It is most commonly caused by the fungus Candida albicans, but may also be caused by Candida glabrata or Candida tropicalis.

In this article, we will cover all aspects of oral thrush, including the causes, symptoms, and treatment.

Contents of this article:


Causes
Symptoms
Treatment
Risk factors
Diagnosis
Fast facts on oral thrush
Here are some key points about oral thrush. More detail and supporting information is in the main article.


Oral thrush is a common condition, but for most, it does not cause major problems

Individuals with a reduced immune system are worst affected by oral thrush

Oral thrush can occur more regularly after chemotherapy or radiotherapy to the head and neck

It is more common in people who are taking steroids, wear dentures, or have diabetes
The most obvious symptom of oral thrush is creamy or white-colored deposits in the mouth




What is oral thrush?


Oral thrush is caused by species of Candida fungus.

Oral thrush causes thick white or cream-colored deposits, most commonly on the tongue or inner cheeks. The lesions can be painful and may bleed slightly when they are scraped. The infected mucosa (membrane) of the mouth may appear inflamed and red.

Oral thrush can sometimes spread to the roof of the mouth and the back of the throat.

For the majority of individuals, oral thrush does not cause any serious problems. However, this is not the case for people with a weakened immune system, whose signs and symptoms may be much more severe.

People with poorly controlled diabetes, those taking steroids (especially long-term), as well as individuals who wear dentures, have a higher risk of developing oral thrush with more severe symptoms.

Long-term antibiotic therapy can increase the risk of developing oral thrush. Some medications, especially those that dry out the mouth, can cause oral thrush to develop. Oral thrush is more common among patients who receive chemotherapy or radiotherapy to the head and neck.

The outcome for oral thrush is generally very good. Most people respond well to treatment. However, oral thrush tends to reappear, especially if the causal factor (smoking, for instance) is not removed.




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Causes of oral thrush:

Tiny quantities of Candida fungus exist in various parts of our body, including the digestive system, skin, and mouth, causing virtually no problems to healthy individuals. In fact, C. albicans is carried in the mouths of up to 75 percent of the world's population.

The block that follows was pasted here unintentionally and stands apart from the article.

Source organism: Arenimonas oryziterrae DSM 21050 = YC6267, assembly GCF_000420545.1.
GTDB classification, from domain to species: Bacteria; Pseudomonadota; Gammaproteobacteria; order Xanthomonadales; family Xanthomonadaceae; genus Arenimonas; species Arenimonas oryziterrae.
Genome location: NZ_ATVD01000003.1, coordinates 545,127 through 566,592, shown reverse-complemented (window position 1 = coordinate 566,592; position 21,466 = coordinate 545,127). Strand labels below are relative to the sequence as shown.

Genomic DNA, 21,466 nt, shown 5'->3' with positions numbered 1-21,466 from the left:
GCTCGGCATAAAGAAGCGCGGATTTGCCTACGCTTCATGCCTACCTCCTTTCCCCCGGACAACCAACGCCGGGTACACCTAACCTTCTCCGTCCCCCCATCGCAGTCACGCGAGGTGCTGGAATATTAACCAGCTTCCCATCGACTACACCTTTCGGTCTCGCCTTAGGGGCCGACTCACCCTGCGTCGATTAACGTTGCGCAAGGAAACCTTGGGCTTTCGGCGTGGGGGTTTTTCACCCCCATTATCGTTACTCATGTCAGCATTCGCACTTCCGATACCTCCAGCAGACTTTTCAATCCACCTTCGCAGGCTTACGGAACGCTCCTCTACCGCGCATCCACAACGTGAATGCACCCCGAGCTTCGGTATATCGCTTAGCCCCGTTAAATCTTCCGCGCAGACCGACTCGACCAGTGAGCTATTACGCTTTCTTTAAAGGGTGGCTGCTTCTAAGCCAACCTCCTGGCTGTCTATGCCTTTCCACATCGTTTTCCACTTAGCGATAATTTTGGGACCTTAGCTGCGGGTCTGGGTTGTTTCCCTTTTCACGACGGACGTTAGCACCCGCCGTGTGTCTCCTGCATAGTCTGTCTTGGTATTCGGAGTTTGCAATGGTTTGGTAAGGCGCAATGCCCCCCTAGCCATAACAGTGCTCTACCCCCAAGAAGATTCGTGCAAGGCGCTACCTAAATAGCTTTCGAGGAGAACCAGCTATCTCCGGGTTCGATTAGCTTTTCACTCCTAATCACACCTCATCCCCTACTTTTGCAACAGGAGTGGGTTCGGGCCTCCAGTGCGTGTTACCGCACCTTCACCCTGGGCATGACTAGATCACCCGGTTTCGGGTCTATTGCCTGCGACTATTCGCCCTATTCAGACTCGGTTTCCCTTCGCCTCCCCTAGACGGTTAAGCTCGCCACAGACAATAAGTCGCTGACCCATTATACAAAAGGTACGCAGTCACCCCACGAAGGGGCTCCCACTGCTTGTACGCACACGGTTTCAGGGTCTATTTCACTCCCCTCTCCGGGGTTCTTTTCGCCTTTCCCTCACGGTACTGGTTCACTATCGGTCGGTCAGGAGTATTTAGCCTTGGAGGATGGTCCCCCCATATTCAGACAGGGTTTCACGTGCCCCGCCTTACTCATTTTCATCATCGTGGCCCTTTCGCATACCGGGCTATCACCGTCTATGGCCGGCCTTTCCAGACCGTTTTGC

However, people on certain medications, with reduced immune systems, or certain medical conditions are susceptible to oral thrush when C. albicans grows out control.




Symptoms of oral thrush:

Oral thrush in adults generally appears as thick, white or cream-colored deposits (spots) on the mucous membrane of the mouth (wet parts of the inside of the mouth).

The mucosa (mucous membrane) may appear swollen and slightly red. The spots may be raised. There may be discomfort or a burning sensation.

If the cream or white-colored deposits are scraped, bleeding may occur.

The white spots may join together to form larger ones, also known as plaques; these may then take on a grayish or yellowish color.

Occasionally, the affected area simply becomes red and sore, with no detectable white spots.

Individuals who wear dentures may have areas that are constantly red and swollen under a denture. Poor oral hygiene, or not taking the dentures out before going to sleep may increase the risk.




Oral thrush is sometimes divided into three groups based on appearance, although the condition can sometimes sit between categories:

A Doctor checks a patient's throat
Oral thrush is typically diagnosed after an oral examination.
Pseudomembranous - the classic and most common version of oral thrush.
Erythematous (atrophic) - the condition appears red raw rather than white.
Hyperplastic - also referred to as "plaque-like candidiasis" or "nodular candidiasis" due to the presence of a hard to remove solid white plaque. This is the least common variant; it is most often seen in patients with HIV.

There are a number of other lesions that can also appear with oral thrush. Sometimes, these lesions might be due to other types of bacteria that are also present in the area.



These can include: